CAIRO (AP) — Egypt's opposition is calling for an investigation into allegations of vote fraud in the referendum on a deeply divisive Islamist-backed constitution after the Muslim Brotherhood, the main group backing the charter, claimed it passed with a 64 percent "yes" vote.
Official results have not been released yet and are expected on Monday. If the unofficial numbers are confirmed, it will be a victory Islamist President Mohammed Morsi. The Brotherhood acknowledges that turnout for the vote was a relatively low 32 percent of Egypt's more than 51 million eligible voters, but it insists and electoral violations were limited and should not affect the referendum's integrity.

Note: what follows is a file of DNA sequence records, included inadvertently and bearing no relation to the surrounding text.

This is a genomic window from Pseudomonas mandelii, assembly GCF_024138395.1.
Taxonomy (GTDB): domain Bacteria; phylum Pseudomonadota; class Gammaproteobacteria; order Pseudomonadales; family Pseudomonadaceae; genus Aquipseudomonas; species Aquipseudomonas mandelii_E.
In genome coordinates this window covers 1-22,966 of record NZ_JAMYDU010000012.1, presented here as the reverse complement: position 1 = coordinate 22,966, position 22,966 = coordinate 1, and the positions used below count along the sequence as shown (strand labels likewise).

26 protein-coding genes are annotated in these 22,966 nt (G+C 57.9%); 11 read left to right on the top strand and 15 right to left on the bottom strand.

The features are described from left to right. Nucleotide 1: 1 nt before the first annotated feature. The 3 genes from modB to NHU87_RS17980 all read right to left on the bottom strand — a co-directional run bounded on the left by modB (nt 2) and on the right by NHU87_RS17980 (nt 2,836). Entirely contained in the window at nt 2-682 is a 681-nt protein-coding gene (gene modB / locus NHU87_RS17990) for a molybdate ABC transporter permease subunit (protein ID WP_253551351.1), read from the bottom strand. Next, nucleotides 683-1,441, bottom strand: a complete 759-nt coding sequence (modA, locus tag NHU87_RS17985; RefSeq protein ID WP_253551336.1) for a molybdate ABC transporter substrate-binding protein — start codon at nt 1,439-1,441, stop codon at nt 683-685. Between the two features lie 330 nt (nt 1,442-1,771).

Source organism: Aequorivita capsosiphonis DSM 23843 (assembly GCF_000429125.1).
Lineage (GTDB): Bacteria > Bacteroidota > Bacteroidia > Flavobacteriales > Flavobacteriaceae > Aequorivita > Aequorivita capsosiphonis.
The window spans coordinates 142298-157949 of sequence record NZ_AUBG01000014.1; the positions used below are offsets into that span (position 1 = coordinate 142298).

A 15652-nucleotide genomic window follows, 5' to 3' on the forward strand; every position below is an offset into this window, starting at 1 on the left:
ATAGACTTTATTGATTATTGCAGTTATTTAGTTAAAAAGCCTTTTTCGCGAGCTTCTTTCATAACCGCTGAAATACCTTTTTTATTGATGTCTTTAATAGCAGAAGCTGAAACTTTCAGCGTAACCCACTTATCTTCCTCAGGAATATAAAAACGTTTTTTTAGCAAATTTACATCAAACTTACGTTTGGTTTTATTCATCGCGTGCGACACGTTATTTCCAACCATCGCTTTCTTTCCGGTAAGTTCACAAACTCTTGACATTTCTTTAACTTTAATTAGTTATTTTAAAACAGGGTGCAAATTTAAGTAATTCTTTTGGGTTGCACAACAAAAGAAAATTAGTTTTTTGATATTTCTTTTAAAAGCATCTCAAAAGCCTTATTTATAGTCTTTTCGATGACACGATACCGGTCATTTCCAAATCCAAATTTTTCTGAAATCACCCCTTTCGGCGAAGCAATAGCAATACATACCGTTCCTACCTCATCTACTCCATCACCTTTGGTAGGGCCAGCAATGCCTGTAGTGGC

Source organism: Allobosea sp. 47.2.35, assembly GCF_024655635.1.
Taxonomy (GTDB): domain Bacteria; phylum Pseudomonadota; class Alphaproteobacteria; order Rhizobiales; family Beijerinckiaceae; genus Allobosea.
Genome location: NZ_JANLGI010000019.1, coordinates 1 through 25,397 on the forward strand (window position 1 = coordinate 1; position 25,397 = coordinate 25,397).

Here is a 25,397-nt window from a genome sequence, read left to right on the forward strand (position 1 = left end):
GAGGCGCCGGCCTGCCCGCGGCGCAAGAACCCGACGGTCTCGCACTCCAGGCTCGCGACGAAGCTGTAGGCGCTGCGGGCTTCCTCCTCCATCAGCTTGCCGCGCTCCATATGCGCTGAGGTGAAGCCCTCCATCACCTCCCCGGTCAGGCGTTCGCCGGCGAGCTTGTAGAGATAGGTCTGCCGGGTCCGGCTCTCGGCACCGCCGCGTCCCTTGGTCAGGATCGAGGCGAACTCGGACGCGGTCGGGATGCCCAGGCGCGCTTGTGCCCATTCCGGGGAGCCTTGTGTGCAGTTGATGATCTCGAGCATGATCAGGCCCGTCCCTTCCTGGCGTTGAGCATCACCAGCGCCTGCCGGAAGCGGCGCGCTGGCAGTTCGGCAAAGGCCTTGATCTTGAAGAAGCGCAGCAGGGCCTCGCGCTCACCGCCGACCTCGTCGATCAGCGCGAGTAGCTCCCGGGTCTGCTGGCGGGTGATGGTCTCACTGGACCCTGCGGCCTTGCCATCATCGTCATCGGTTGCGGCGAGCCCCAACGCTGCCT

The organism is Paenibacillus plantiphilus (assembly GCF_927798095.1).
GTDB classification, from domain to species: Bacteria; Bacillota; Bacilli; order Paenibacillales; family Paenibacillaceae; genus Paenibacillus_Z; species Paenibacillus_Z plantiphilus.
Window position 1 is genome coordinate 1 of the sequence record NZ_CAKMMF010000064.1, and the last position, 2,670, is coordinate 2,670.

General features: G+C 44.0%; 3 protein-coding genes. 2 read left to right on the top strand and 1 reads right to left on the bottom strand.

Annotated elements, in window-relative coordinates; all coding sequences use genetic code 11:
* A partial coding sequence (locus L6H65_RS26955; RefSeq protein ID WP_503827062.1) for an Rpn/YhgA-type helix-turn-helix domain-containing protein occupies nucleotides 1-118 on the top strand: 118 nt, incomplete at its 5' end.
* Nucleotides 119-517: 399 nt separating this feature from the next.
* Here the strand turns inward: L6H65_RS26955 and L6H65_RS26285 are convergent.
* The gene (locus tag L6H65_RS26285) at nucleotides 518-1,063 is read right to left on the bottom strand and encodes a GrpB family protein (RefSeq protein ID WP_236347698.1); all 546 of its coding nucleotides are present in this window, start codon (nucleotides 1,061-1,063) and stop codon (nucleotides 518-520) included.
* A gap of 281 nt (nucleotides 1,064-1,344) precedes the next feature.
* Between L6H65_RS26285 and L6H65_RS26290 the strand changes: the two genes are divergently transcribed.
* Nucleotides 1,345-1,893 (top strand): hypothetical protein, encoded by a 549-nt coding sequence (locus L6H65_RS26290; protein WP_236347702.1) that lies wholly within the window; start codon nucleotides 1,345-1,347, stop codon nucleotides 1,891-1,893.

The results are unlikely to bring an end to the turmoil that has roiled their country for nearly two years since the uprising that ousted authoritarian leader Hosni Mubarak.
The opposition National Salvation Front calls the referendum one battle in a "long struggle for the future of Egypt." It vows it "will not allow a change to the identity of Egypt or the return of the age of tyranny."